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Title: Rotate a 3D cube using XAML and C#

example

This example shows how to display and rotate a 3D cube using XAML. It displays a blue three-dimensional cube with scroll bars that you can use to rotate the cube to view it from different directions.

The following shows the program's XAML code in its entirety. The XAML code handles all of the user interactions including rotating the cube, so the example doesn't need any C# code behind the scenes.

<Window x:Class="howto_xaml_rotate_cube.Window1" xmlns="http://schemas.microsoft.com/winfx/2006/xaml/presentation" xmlns:x="http://schemas.microsoft.com/winfx/2006/xaml" Title="howto_xaml_rotate_cube" Height="300" Width="330"> <Grid> <Grid.ColumnDefinitions> <ColumnDefinition Width="*"/> <ColumnDefinition Width="20"/> </Grid.ColumnDefinitions> <Grid.RowDefinitions> <RowDefinition Height="*"/> <RowDefinition Height="25"/> </Grid.RowDefinitions> <ScrollBar Name="vscroll" Grid.Row="0" Grid.Column="1" Orientation="Vertical" Minimum="-180" Maximum="180" LargeChange="10" SmallChange="1" Value="0" /> <ScrollBar Name="hscroll" Grid.Row="1" Grid.Column="0" Orientation="Horizontal" Minimum="-180" Maximum="180" LargeChange="10" SmallChange="1" Value="0" /> <Viewport3D Margin="4,4,4,4" Grid.Row="0" Grid.Column="0"> <ModelVisual3D> <ModelVisual3D.Content> <Model3DGroup> <!-- Lights --> <AmbientLight Color="Gray" /> <DirectionalLight Color="Gray" Direction="1,-2,-3" /> <DirectionalLight Color="Gray" Direction="-1,2,3" /> <GeometryModel3D> <GeometryModel3D.Geometry> <!-- Cube --> <MeshGeometry3D Positions=" -1,-1,-1 1,-1,-1 1,-1, 1 -1,-1, 1 -1,-1, 1 1,-1, 1 1, 1, 1 -1, 1, 1 1,-1, 1 1,-1,-1 1, 1,-1 1, 1, 1 1, 1, 1 1, 1,-1 -1, 1,-1 -1, 1, 1 -1,-1, 1 -1, 1, 1 -1, 1,-1 -1,-1,-1 -1,-1,-1 -1, 1,-1 1, 1,-1 1,-1,-1 " TriangleIndices=" 0 1 2 2 3 0 4 5 6 6 7 4 8 9 10 10 11 8 12 13 14 14 15 12 16 17 18 18 19 16 20 21 22 22 23 20 " /> </GeometryModel3D.Geometry> <GeometryModel3D.Material> <DiffuseMaterial Brush="Blue" /> </GeometryModel3D.Material> </GeometryModel3D> </Model3DGroup> </ModelVisual3D.Content> </ModelVisual3D> <Viewport3D.Camera> <PerspectiveCamera Position = "1.5, 2, 3" LookDirection = "-1.5, -2, -3" UpDirection = "0, 1, 0" FieldOfView = "60"> <PerspectiveCamera.Transform> <Transform3DGroup> <RotateTransform3D> <RotateTransform3D.Rotation> <AxisAngleRotation3D Axis="0 1 0" Angle="{Binding ElementName=hscroll, Path=Value}" /> </RotateTransform3D.Rotation> </RotateTransform3D> <RotateTransform3D> <RotateTransform3D.Rotation> <AxisAngleRotation3D Axis="1 0 0" Angle="{Binding ElementName=vscroll, Path=Value}" /> </RotateTransform3D.Rotation> </RotateTransform3D> </Transform3DGroup> </PerspectiveCamera.Transform> </PerspectiveCamera> </Viewport3D.Camera> </Viewport3D> </Grid> </Window>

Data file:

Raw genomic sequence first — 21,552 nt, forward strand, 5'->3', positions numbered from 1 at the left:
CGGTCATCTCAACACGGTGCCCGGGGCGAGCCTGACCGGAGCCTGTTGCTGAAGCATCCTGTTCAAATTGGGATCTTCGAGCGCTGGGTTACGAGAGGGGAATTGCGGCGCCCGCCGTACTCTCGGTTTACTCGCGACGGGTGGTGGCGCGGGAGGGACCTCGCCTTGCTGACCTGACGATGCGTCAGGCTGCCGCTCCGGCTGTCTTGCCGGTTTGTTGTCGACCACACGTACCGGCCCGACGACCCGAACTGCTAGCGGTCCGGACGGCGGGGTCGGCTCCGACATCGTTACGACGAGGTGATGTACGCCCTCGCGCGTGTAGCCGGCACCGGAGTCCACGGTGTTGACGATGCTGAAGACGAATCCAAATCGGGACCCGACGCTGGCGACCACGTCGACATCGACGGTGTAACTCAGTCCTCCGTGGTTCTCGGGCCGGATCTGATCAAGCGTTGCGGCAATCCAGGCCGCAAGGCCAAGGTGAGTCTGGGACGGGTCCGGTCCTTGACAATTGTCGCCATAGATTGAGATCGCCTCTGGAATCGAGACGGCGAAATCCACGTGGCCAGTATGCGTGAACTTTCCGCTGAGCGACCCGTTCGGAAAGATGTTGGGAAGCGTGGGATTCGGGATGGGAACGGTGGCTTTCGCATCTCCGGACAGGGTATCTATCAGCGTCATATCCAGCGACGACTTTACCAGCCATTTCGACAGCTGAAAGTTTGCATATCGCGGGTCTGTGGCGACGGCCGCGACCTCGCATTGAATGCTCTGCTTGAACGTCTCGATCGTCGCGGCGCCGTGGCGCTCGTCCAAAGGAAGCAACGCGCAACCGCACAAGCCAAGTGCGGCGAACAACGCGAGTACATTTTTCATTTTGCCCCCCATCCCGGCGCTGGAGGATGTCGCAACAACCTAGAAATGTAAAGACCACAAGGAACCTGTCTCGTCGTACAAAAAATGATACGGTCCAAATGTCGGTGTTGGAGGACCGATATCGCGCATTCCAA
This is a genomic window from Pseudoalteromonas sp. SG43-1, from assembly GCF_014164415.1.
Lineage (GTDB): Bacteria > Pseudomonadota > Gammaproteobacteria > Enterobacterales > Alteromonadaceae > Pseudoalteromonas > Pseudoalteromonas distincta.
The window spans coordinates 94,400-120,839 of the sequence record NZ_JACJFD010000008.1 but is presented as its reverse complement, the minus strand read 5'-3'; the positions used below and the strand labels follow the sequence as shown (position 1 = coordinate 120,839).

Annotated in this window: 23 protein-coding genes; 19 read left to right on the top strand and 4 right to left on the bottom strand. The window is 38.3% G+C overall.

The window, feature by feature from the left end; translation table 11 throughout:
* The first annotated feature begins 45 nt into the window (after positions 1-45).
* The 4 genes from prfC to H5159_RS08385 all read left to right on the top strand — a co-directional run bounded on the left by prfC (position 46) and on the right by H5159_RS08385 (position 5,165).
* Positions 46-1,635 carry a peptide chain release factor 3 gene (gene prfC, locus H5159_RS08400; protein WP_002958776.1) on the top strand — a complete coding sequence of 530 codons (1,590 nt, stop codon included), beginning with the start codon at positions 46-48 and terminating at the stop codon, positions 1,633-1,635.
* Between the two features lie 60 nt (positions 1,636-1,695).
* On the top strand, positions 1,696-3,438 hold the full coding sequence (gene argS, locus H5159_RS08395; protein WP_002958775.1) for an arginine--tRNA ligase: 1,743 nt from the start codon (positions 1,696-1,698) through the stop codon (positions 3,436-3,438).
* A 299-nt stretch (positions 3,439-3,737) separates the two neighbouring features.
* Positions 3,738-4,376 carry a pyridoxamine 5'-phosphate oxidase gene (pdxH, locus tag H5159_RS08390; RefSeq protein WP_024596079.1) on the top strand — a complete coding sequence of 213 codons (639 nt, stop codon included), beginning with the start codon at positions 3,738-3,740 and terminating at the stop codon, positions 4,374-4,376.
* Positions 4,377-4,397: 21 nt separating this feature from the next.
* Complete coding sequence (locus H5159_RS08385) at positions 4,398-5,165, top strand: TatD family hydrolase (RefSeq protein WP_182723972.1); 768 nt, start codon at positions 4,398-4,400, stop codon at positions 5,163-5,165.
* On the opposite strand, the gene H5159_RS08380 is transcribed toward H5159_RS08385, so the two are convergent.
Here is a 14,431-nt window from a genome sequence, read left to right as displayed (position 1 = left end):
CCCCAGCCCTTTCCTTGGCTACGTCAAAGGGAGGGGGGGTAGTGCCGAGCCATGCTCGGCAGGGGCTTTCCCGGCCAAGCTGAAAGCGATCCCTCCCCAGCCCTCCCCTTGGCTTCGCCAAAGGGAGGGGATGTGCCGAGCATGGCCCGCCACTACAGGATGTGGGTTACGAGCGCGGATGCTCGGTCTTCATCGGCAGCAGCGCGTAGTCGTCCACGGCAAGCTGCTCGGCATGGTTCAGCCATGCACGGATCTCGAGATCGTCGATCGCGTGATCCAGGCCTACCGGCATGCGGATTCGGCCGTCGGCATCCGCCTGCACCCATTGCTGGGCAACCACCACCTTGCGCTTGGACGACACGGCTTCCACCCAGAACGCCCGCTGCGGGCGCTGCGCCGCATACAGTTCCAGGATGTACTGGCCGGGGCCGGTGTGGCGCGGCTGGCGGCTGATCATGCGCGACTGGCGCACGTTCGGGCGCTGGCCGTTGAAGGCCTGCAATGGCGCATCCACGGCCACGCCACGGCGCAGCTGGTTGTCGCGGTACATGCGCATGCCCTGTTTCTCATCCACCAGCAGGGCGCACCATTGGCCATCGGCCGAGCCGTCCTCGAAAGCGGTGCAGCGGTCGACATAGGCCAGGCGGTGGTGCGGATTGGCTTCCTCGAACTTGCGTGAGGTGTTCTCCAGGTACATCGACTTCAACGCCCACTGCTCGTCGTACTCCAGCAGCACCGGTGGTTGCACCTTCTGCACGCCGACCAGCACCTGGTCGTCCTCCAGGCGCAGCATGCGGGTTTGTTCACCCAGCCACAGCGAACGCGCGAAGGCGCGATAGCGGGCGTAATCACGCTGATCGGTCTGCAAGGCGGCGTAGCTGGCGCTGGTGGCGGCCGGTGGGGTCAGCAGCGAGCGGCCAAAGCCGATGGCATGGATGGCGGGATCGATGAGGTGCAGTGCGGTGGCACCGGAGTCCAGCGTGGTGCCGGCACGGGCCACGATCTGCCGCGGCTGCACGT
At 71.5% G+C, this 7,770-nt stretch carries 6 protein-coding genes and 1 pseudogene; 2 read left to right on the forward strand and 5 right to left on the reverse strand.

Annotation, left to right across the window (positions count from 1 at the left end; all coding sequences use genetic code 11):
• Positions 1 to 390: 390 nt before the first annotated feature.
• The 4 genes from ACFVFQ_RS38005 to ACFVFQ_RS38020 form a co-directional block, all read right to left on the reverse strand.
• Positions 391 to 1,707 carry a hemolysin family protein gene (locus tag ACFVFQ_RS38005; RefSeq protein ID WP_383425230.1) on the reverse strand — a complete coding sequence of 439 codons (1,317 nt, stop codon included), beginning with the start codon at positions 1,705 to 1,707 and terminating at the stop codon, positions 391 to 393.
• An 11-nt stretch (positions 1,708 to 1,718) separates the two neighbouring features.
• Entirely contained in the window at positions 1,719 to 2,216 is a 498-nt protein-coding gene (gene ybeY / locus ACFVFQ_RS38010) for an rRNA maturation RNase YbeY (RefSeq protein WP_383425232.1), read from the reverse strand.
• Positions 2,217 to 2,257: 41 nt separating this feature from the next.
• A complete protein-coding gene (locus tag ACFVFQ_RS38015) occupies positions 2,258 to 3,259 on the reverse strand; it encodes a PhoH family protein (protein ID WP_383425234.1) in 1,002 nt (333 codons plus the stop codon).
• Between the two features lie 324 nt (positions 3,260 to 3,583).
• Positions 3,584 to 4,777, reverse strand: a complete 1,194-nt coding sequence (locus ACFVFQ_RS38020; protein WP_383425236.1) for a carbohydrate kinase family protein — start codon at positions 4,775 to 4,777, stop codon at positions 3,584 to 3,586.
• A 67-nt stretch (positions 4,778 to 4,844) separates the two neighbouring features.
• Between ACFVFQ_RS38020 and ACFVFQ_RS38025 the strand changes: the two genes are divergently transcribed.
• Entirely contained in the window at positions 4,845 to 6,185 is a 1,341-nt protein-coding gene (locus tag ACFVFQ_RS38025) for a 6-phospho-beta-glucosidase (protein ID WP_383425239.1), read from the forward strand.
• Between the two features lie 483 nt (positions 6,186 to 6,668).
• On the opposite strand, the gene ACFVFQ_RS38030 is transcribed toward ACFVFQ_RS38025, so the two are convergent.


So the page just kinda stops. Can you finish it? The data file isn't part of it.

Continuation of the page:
The window contains a Grid that defines a large row and column and a small row and column. The scroll bars sit in the grid's skinny cells. The large cell in the upper left contains a Viewport3D object that can display a three-dimensional scene. It contains a ModelVisual3D and a Camera.

The ModelVisual3D contains a Model3DGroup that defines some lights to illuminate the scene and a GeometryModel3D. The GeometryModel3D defines the geometry of a three-dimensional object and the material of which it is made.

The GeometryModel3D contains a MeshGeometry3D object to define the cube. That object's Positions values give the positions of the cube's vertices in three-dimensional space. The TriangleIndices property gives the indices of vertices that should be used to make triangles. For example, the first three values in TriangleIndices are 0, 1, and 2, meaning the vertices with indexes 0, 1, and 2 should be used to make a triangle.

Note that the GeometryModel3D can define only one geometry and only one material. That means if you want to make multiple objects with different materials, such as red and blue cubes or a single cube with differently colored sides, then you need to use more than one GeometryModel3D object.

The Viewport3D object's Camera property defines the camera used to view the three-dimensional scene. This example uses a perspective camera positioned at (1.5, 2, 3) looking back at the origin. The UpDirection determines the camera's tilt. In this example, the camera is oriented vertically. The FieldOfView determines how wide an area the camera views.

This example uses two transformations to modify the camera's position. The first is a rotation around the Y axis. The angle of rotation is given by the Value property of the horizontal scroll bar hscroll. The second transformation is a rotation around the X axis through the angle given by the vertical scroll bar's Value property.

Binding the angles of rotation to the scroll bars' Value properties lets the XAML code handle the rotations without requiring any C# code. When you adjust a scroll bar, the rotations' angles update and the cube automatically rotates.

This may seem rather complicated (yes, it is), but it's important to understand how these XAML objects work if you want to build three-dimensional scenes. Download the example and take some time to study it before you move on to more complicated 3D examples. Try some experiments. For example, try adding a second cube with a different color.

Download the example to experiment with it and to see additional details.

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